Nielsen's latest Diverse Intelligence Series consumer report, Cultural Connectivity Transformed: How Latinos are connecting while social distancing, explores how the Latino community is connecting through the COVID-19 pandemic.

s members of Generation Z (born 1996 to 2012) grow up and start to spend, consumer-packaged-goods (CPG) companies and retailers need to recognize that they are more than just a younger version of millennials (born 1980 to 1995). They are coming into adulthood with a distinct sensibility. That is one of the conclusions in our latest research report, The new age of the consumer.

As 2020 census workers begin knocking on the doors of millions of U.S. households that have not returned their census questionnaires, four-in-ten U.S. adults who have not yet responded say they would not be willing to answer their door, according to a new Pew Research Center survey.

The coronavirus outbreak has significantly harmed the finances of U.S. Hispanics. As the nation’s economy contracted at a record rate in recent months, the group’s unemployment rate rose sharply, particularly among Hispanic women, and remains higher among Hispanic workers than U.S. workers overall.

The issue has bubbled up recently in both, Hispanic Agencies and clients and HispanicAd is only too happy to address it.  The term “LatinX” is used as a self-identifier by only around 2% of the total U.S. Hispanic population. So, 98% of the Hispanic population self-identifies as Latino, Latina and/or Hispanic. So why is the term being used in advertising and marketing conversations as a term to categorize or represent all US Hispanics instead of “Hispanic” or “Latino”?  By Marcelo Salup - Principal at CEO Analytics, LLC - Increasing customer retention & revenues through advanced statistics & algorithms

When we published our ThinkNow Latinx Report in November 2019, many were shocked by the stunning reality that 98% of Latinos do not identify with the term “Latinx” and prefer to identify as “Hispanic,” leaving only 2% of the burgeoning Hispanic consumer base preferring this ethnic label.  Of that 2%, 100% speak English only.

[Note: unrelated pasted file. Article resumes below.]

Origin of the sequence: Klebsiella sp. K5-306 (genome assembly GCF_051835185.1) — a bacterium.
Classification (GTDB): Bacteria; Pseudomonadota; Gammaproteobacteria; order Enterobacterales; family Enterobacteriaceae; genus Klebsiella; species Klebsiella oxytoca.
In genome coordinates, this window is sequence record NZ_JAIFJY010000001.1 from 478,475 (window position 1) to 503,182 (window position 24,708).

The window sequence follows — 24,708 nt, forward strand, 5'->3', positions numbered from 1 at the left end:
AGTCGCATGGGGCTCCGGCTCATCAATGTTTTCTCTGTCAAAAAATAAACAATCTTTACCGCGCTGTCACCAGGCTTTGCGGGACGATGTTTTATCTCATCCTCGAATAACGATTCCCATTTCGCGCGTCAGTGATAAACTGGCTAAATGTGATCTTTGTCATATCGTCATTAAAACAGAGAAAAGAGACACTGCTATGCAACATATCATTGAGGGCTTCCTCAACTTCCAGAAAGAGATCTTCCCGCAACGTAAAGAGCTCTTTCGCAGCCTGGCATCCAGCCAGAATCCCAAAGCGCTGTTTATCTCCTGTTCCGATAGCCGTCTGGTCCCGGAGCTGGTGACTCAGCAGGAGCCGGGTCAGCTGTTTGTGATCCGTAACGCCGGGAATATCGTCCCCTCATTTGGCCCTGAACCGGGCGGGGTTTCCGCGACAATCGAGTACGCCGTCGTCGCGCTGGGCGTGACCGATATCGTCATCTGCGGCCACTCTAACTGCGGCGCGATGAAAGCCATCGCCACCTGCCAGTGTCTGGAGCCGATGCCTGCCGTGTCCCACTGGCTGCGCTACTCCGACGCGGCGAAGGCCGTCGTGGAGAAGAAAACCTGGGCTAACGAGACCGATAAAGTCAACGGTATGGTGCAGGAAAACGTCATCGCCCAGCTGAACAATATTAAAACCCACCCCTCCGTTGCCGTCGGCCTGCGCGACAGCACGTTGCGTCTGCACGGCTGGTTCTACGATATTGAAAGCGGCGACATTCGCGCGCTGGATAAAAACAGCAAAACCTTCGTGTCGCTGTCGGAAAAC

Following decades of rising population and affluence compared with the central cities, the luster of the nation’s large suburbs has diminished since 2000. Though the suburban population continues to increase at a relatively healthy clip, a range of indicators show that large suburban counties are lagging the gains of their urban core counterparts. Compared with 2000, suburban populations are now less engaged in the labor market, experiencing declining household incomes and seeing housing stock value that has not kept pace with that of the central cities.

Technology has transformed the way consumers shop for cars, and the novel coronavirus (COVID-19) pandemic is accelerating this pre-existing trend. Data has proven that many of the shifts in behavior we saw at the peak of the pandemic are here to stay and an enhanced online shopping experience will become the norm for many more industries.

As this blog nears the end of its existence I cannot help but reflect on the different themes that run through its 14 years of content – don’t worry, this is not another post about the importance of perceived difference to brand growth – however, it is a related subject: how often brand marketers get led astray by data.  by Nigel Hollis

As Americans continue to cope with the uncertainty of health risks, economic downturn and restrictions in day-to-day living caused by COVID-19 and intensified by flashpoint events highlighting systemic racism in the United States, nearly half (45%) say their brand preferences have changed. Close to three quarters (74%) said the recent protests against racial injustice have made it more important to support businesses that improve diversity and inclusion, according to new research by global communications consultancy Ketchum.

The State of Data is a recurring research initiative designed to help U.S. advertising, marketing, and media practitioners better understand how their peers are investing in and using audience data as a fundamental pillar of their customer acquisition and engagement efforts.

The 4A’s announced that the organization is challenging Nielsen’s decision to combine national in-home and out-of-home television viewership into a single data stream*.  This stream will be used in calculating ratings and inventory pricing at the start of the 2020-21 broadcast television season – and will also affect C3 and C7 ratings.  This decision will negatively impact both agencies and marketers and their ability to distinguish data streams to support pricing, analysis and audience understanding.

As brands look to build and rebuild, they will need to look for growth opportunities within the rapidly growing multicultural markets. To arm them with the cultural insights needed, the Culture Marketing Council: The Voice of Hispanic Marketing (CMC) is releasing its 2020 Hispanic Market Guide, the most comprehensive resource on the U.S. Hispanic market. The new publication is now available to view online or download for free.

What is good for gender equality is good for the economy and society as well. The COVID-19 pandemic puts that truth into stark relief and raises critically important choices.

KPMG Automotive Leader Gary Silberg discusses new analysis from KPMG’s automotive team suggesting changes in commuting and shopping—more remote work and online shopping—could reduce total vehicle miles traveled (VMT) by as much as 270 billion miles.

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